Flags & patriotism -Reply
Stan Hodge (STANH@MAIL.TDOC.TEXAS.GOV)
Tue, 9 Jul 1996 13:51:43 -0600
Bob Robinson asked "How have other units tried to instill a "reverence"
and appreciation for Flag & country that many of us 'old timers' feel
during a moving flag ceremony or parade.
We participated in several flag ceremonies and placing flags on veterans
graves at out National Cemetary, but the scouts treated these 'patriotic'
activities with a casualness and joviality that I find bothersome."
I'm not sure you can expect them to behave with the same reverence
and appreciation that we feel. You can't just open them up and pour it in.
They haven't had the experiences we have had. To them, America is
just a place (in their mind not much different from any other) and the flag
is a piece of cloth that identifies that place. Most have not lost a loved
one or suffered any deprivation or traveled sufficiently to make any
judgements of the differences around the world.
That is why we need to provide special experiences that will be
memorable and meaningful at their level.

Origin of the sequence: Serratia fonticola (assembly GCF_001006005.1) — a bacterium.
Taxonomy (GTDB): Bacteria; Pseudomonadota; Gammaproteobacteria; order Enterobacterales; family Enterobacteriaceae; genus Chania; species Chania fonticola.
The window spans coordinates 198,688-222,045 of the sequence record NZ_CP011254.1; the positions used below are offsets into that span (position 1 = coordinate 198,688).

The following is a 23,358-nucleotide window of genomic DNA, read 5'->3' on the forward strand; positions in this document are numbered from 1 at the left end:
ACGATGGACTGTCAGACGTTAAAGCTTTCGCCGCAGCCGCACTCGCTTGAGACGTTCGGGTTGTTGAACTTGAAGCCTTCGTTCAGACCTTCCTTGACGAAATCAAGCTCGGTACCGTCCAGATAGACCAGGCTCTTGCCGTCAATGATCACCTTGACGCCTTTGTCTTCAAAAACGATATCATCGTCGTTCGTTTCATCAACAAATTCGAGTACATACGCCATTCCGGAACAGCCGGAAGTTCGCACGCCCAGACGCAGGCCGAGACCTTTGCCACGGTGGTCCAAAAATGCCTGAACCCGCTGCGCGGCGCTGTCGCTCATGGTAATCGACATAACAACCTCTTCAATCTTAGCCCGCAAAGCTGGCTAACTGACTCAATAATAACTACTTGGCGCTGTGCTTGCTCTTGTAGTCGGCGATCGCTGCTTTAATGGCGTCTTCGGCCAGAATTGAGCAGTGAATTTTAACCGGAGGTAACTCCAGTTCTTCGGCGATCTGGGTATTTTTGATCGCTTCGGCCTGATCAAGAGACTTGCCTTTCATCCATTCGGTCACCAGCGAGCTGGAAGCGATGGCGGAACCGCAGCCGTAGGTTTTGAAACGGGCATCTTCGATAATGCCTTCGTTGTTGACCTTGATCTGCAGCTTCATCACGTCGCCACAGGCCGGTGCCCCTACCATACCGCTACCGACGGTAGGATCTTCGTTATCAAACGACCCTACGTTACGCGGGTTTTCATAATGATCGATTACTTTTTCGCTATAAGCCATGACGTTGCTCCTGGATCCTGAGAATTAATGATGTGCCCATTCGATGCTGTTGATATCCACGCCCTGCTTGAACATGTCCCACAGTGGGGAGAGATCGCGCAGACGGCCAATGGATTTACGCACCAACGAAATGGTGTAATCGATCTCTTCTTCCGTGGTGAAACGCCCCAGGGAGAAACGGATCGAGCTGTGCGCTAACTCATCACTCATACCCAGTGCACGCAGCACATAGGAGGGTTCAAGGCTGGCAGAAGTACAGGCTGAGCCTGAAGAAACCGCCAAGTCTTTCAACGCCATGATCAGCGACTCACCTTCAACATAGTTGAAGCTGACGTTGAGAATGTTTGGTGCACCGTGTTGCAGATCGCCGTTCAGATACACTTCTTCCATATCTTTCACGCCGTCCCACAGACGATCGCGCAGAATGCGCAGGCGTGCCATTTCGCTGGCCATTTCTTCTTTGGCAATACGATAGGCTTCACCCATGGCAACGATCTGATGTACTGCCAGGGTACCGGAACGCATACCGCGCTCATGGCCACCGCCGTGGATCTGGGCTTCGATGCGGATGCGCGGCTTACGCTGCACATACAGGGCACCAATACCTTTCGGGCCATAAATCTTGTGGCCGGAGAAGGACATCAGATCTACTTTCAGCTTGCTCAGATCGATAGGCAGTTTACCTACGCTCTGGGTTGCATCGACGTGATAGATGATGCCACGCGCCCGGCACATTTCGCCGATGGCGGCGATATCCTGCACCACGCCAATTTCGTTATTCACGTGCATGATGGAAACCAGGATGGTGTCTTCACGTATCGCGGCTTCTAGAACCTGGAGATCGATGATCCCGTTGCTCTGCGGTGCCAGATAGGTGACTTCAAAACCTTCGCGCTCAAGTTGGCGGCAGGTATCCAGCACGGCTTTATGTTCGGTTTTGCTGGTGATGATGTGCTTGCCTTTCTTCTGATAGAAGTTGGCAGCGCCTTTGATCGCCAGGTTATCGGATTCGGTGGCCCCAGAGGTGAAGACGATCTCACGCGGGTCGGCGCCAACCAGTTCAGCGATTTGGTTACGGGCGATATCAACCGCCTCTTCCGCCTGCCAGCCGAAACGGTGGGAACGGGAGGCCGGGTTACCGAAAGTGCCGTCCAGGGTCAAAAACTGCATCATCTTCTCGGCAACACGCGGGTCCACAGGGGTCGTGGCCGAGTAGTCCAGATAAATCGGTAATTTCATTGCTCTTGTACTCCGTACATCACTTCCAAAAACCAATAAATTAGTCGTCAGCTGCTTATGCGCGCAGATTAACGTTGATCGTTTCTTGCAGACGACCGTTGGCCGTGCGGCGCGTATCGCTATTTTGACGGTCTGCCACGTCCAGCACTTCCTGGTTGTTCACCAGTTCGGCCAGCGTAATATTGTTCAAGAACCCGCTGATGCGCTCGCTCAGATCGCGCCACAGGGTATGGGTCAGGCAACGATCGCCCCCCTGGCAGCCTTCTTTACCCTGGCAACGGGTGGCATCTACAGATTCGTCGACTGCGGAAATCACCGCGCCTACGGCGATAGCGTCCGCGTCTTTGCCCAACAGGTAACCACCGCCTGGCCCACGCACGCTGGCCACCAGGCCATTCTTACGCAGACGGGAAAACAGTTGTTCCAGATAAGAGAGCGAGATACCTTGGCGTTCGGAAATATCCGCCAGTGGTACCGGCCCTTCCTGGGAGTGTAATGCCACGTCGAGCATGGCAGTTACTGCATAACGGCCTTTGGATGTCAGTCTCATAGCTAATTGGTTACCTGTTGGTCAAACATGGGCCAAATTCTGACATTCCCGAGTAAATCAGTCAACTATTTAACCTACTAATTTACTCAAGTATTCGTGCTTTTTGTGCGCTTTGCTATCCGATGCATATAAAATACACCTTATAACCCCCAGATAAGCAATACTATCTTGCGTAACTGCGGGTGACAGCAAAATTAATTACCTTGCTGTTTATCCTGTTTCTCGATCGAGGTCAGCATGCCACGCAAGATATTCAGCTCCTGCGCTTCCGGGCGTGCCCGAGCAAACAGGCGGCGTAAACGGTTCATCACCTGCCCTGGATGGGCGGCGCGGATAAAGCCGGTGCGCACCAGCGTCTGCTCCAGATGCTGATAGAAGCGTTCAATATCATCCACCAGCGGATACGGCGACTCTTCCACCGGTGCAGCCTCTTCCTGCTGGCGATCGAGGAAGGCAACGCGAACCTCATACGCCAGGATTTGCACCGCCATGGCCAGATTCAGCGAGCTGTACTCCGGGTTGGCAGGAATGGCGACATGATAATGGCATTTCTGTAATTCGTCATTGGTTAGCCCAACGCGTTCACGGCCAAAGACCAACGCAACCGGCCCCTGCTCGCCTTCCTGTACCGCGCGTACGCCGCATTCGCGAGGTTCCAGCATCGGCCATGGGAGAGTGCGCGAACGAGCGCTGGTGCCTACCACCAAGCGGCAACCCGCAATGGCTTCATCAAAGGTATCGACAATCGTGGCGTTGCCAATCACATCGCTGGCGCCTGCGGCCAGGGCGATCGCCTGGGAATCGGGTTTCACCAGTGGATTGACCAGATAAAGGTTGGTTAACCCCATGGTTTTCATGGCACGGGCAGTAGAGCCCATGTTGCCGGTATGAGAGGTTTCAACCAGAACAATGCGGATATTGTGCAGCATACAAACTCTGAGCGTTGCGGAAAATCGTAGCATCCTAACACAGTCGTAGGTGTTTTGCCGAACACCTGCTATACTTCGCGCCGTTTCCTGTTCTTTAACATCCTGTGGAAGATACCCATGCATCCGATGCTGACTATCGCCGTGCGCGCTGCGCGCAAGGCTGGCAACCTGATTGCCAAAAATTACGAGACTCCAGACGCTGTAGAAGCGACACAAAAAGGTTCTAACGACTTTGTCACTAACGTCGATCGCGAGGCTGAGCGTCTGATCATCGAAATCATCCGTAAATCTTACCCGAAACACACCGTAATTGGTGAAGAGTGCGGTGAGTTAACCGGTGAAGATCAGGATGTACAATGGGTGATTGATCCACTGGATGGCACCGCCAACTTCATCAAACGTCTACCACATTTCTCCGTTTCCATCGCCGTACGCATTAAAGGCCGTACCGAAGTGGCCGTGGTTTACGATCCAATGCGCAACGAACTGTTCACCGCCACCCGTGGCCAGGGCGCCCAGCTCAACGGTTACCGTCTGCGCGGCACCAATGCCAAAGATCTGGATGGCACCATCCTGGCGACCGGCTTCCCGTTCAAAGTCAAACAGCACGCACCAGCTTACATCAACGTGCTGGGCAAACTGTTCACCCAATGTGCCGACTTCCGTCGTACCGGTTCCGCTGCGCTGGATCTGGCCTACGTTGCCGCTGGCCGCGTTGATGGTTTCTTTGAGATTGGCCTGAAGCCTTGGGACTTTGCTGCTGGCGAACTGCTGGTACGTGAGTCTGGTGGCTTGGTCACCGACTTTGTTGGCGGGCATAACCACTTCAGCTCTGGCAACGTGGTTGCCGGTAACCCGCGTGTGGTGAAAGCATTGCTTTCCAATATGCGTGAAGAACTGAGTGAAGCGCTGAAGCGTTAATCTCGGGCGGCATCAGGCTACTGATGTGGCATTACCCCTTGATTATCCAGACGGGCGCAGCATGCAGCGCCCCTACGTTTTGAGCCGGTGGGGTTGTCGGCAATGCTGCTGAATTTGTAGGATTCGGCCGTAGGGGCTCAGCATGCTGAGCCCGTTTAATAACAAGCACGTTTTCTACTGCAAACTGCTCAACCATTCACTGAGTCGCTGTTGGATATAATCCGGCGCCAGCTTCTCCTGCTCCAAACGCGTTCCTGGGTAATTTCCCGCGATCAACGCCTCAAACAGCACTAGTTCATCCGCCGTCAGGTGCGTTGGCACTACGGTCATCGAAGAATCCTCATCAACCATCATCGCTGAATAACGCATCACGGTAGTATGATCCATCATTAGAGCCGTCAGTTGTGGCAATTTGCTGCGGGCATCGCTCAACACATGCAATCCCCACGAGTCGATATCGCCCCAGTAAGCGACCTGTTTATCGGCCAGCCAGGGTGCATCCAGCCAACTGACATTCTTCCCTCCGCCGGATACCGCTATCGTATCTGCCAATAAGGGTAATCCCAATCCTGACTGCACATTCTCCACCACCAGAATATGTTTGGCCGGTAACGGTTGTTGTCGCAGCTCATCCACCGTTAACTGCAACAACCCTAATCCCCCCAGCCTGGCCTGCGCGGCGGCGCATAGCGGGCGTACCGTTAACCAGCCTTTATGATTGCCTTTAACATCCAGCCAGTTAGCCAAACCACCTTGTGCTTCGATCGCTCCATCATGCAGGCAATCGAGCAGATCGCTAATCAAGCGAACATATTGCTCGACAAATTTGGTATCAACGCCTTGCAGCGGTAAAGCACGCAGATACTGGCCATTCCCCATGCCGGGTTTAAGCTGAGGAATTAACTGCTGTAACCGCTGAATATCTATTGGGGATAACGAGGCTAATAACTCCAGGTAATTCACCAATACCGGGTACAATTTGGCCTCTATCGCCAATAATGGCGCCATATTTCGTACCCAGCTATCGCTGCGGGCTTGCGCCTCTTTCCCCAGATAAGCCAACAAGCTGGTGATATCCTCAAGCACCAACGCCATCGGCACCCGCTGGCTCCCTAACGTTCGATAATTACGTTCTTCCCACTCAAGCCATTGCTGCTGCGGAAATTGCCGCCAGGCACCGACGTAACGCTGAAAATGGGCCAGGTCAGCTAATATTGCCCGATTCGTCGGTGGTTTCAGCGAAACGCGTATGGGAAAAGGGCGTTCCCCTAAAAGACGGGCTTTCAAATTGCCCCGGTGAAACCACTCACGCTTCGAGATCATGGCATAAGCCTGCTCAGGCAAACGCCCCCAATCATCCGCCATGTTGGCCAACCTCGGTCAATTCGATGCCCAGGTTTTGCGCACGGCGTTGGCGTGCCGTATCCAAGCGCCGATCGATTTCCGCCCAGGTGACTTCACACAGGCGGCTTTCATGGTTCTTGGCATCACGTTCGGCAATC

I think putting out the flags at a veterans cemetery is particularly
meaningful. But you can't just go and do it. You have to make it
important -- not only as a job but important for them. I always found a big
tree to sit under and talk about what this cemetery was, and who was
buried here. I bore my testimony of my love for these men and women
who had served me and preserved my country when it was in danger.
They did for me what I could not do and it's important that we remember
them for that. Not long. Five to seven minutes. And if you feel a tear or
two coming on don't try to stop it. Even cub scouts will recognize it as a
token of your sincerity. Don't preach, just be sincere. Don't read, let it
come from your heart. Words aren't important. Feelings are.
Then tell them that this is one way we remember them -- to put this
special flag at each headstone to say thank you, we remember. In doing
this, the cub scouts, boy scouts are now doing something for these
veterans that they cannot do for themselves and so serving with great
After finishing we would sit beneath the tree again and talk briefly about
what had happened and how we FELT. And again, tears would flow
from my eyes as I bandaged little hands that now bore blisters the size
of silver dollars from pushing many more flags into the hard earth than
their hands could take. But these were badges of honor -- not one
complained of his wounds.
Another thing I did was invite the honor guard from a nearby military
base to come and explain what they did and demonstrate how they
folded a flag and so on. Again this has to be set up so boys can FEEL
as well as see. Why does everything HAVE to be perfect for a military
funeral? We found it to be a very successful activity.
Troop 227, Denver Area Council
Terry Howerton Sakima Group, Inc. SCOUTER Magazine Kansas City